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Because I am a deeply-troubled person, I spent my Sunday morning looking at centuries-old financial data from the United Kingdom. SlopeCharts – – which, if you’re not, you really should be using – – has a jaw-dropping amount of data in its economic database, and for a lunatic like me, it’s great fun just trawling through it. Here are some gems I found (descriptions captioned):

slopechart FR PSNLBUKA
Here is the government’s surplus or deficit going back to the 1600s. What’s remarkable to me is that the enormous expense of World War 1 and 2 is a barely-discernible bump.
slopechart FR MBM UKM
Here’s the monetary base. Check out the very recent spike higher. Just cramming juice into the system.
slopechart FR BOEBSTAUKA
Balance sheet for the Bank of England back to about 1700. Quite the “V”-shaped bottom!
slopechart FR LTCYUK
I think nothing indicates the fundamental lack of health in the economy better than a look at interest rates. What we are seeing now is absolute devastation, even when look at nearly three centuries of data.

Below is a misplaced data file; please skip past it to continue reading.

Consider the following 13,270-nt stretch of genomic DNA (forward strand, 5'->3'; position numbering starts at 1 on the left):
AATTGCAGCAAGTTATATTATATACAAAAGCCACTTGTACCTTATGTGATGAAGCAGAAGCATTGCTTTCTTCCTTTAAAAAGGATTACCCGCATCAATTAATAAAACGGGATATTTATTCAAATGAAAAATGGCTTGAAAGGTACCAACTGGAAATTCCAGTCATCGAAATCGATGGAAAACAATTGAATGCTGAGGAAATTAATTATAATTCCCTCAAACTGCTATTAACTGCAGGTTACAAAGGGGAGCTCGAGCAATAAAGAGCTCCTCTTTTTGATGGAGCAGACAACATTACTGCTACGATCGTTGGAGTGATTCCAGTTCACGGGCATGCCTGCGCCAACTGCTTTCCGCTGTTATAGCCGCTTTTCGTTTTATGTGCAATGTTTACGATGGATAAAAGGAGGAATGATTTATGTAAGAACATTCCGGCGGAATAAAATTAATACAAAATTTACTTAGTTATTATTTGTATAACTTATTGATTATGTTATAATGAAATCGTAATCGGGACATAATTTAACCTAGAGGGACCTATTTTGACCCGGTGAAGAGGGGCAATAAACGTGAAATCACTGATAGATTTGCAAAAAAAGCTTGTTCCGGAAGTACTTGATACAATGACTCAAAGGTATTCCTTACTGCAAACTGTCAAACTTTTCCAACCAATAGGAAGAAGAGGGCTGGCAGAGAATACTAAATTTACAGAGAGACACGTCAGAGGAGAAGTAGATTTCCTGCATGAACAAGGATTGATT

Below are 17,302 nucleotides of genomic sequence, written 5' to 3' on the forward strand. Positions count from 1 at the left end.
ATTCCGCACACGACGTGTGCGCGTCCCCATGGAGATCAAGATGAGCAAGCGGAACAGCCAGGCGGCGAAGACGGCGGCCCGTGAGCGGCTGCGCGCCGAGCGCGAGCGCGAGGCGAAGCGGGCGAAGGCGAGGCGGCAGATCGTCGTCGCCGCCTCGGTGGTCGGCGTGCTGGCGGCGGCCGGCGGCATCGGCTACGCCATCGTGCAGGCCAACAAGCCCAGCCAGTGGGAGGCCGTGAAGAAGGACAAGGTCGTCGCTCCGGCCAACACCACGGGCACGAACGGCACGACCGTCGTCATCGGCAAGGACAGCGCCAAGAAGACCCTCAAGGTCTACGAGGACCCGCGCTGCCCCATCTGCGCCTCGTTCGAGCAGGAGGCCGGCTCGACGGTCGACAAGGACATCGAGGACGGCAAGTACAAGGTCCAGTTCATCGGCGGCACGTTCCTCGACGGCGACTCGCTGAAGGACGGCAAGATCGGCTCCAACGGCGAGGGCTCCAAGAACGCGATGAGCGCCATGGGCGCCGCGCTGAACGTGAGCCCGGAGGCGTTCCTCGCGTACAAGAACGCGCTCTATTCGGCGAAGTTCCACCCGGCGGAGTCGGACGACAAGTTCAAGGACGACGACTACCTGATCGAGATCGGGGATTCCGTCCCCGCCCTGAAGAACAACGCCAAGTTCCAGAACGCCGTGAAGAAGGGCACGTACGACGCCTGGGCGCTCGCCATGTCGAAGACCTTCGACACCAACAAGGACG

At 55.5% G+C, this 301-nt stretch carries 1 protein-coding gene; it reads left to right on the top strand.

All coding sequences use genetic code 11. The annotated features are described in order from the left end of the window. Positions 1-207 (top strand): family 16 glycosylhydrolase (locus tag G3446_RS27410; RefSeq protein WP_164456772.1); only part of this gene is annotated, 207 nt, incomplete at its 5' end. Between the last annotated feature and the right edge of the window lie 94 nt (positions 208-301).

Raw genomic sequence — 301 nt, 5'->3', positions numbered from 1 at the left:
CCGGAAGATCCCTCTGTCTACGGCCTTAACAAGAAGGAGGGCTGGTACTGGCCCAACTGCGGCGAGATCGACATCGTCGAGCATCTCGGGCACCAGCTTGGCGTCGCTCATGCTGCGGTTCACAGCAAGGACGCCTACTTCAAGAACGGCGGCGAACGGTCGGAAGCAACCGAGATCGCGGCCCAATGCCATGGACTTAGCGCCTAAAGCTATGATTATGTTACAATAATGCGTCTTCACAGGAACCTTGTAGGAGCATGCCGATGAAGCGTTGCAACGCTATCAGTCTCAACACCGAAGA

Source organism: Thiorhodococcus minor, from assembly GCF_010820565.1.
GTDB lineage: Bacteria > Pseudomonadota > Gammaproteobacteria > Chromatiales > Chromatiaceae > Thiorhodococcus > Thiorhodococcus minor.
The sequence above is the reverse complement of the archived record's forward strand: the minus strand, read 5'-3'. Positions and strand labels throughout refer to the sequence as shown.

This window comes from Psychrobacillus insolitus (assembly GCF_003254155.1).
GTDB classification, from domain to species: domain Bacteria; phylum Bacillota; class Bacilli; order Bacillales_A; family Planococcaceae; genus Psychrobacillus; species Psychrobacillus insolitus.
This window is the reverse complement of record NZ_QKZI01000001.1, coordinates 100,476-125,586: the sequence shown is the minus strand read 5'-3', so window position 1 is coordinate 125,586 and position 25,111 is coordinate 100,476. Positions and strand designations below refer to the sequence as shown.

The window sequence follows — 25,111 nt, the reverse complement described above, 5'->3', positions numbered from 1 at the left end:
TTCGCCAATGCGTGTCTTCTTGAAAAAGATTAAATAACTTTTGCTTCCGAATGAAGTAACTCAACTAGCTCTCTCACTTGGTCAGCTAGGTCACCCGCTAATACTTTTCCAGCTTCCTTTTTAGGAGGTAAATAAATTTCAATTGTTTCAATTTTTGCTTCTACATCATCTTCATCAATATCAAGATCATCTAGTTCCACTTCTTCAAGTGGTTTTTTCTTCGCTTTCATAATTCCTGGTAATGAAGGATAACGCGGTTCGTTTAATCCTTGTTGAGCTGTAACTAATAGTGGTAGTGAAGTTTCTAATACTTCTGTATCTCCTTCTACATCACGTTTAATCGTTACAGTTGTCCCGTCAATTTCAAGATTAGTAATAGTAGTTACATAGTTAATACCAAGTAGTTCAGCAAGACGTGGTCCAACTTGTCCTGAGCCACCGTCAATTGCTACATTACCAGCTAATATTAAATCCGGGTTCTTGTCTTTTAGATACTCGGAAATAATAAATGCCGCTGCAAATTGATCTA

slopechart FR OLPRUKA
Here are oil prices ever since oil started getting sucked out of the ground, before the U.S. Civil War. It’s interesting how long it remained dirt cheap.
slopechart FR CPIUKA
The consumer price index was quite flat for hundreds of years, thanks, I can only assume, to the gold standard. That changed markedly around 1932.
slopechart FR AURUKM
I find this chart particularly fascinating. Want to get rid of unemployment? Go to war! The plunge downward to 0% was thanks to World War II.